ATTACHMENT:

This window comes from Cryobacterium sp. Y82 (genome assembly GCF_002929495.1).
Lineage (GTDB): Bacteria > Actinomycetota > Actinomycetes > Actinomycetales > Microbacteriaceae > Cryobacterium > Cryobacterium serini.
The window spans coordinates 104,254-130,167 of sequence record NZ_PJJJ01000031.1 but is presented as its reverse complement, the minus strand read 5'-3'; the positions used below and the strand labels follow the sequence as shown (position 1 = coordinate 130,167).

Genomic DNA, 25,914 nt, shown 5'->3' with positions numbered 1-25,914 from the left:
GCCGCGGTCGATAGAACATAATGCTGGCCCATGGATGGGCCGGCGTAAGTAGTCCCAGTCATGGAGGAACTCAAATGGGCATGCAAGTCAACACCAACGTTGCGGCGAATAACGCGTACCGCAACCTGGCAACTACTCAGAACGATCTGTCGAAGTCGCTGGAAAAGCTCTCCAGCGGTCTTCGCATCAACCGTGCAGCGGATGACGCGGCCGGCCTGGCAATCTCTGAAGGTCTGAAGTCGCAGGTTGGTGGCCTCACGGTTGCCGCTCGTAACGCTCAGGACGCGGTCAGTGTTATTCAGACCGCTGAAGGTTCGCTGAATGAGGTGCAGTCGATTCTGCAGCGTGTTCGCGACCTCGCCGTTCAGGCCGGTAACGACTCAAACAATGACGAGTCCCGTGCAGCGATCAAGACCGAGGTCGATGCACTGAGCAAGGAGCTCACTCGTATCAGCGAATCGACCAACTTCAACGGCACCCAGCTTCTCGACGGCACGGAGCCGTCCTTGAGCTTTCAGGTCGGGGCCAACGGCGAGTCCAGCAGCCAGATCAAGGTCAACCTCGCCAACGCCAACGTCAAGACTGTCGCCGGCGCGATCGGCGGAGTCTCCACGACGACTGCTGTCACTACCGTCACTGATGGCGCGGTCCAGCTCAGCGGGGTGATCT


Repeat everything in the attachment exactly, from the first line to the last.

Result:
This window comes from Cryobacterium sp. Y82 (genome assembly GCF_002929495.1).
Lineage (GTDB): Bacteria > Actinomycetota > Actinomycetes > Actinomycetales > Microbacteriaceae > Cryobacterium > Cryobacterium serini.
The window spans coordinates 104,254-130,167 of sequence record NZ_PJJJ01000031.1 but is presented as its reverse complement, the minus strand read 5'-3'; the positions used below and the strand labels follow the sequence as shown (position 1 = coordinate 130,167).

Genomic DNA, 25,914 nt, shown 5'->3' with positions numbered 1-25,914 from the left:
GCCGCGGTCGATAGAACATAATGCTGGCCCATGGATGGGCCGGCGTAAGTAGTCCCAGTCATGGAGGAACTCAAATGGGCATGCAAGTCAACACCAACGTTGCGGCGAATAACGCGTACCGCAACCTGGCAACTACTCAGAACGATCTGTCGAAGTCGCTGGAAAAGCTCTCCAGCGGTCTTCGCATCAACCGTGCAGCGGATGACGCGGCCGGCCTGGCAATCTCTGAAGGTCTGAAGTCGCAGGTTGGTGGCCTCACGGTTGCCGCTCGTAACGCTCAGGACGCGGTCAGTGTTATTCAGACCGCTGAAGGTTCGCTGAATGAGGTGCAGTCGATTCTGCAGCGTGTTCGCGACCTCGCCGTTCAGGCCGGTAACGACTCAAACAATGACGAGTCCCGTGCAGCGATCAAGACCGAGGTCGATGCACTGAGCAAGGAGCTCACTCGTATCAGCGAATCGACCAACTTCAACGGCACCCAGCTTCTCGACGGCACGGAGCCGTCCTTGAGCTTTCAGGTCGGGGCCAACGGCGAGTCCAGCAGCCAGATCAAGGTCAACCTCGCCAACGCCAACGTCAAGACTGTCGCCGGCGCGATCGGCGGAGTCTCCACGACGACTGCTGTCACTACCGTCACTGATGGCGCGGTCCAGCTCAGCGGGGTGATCT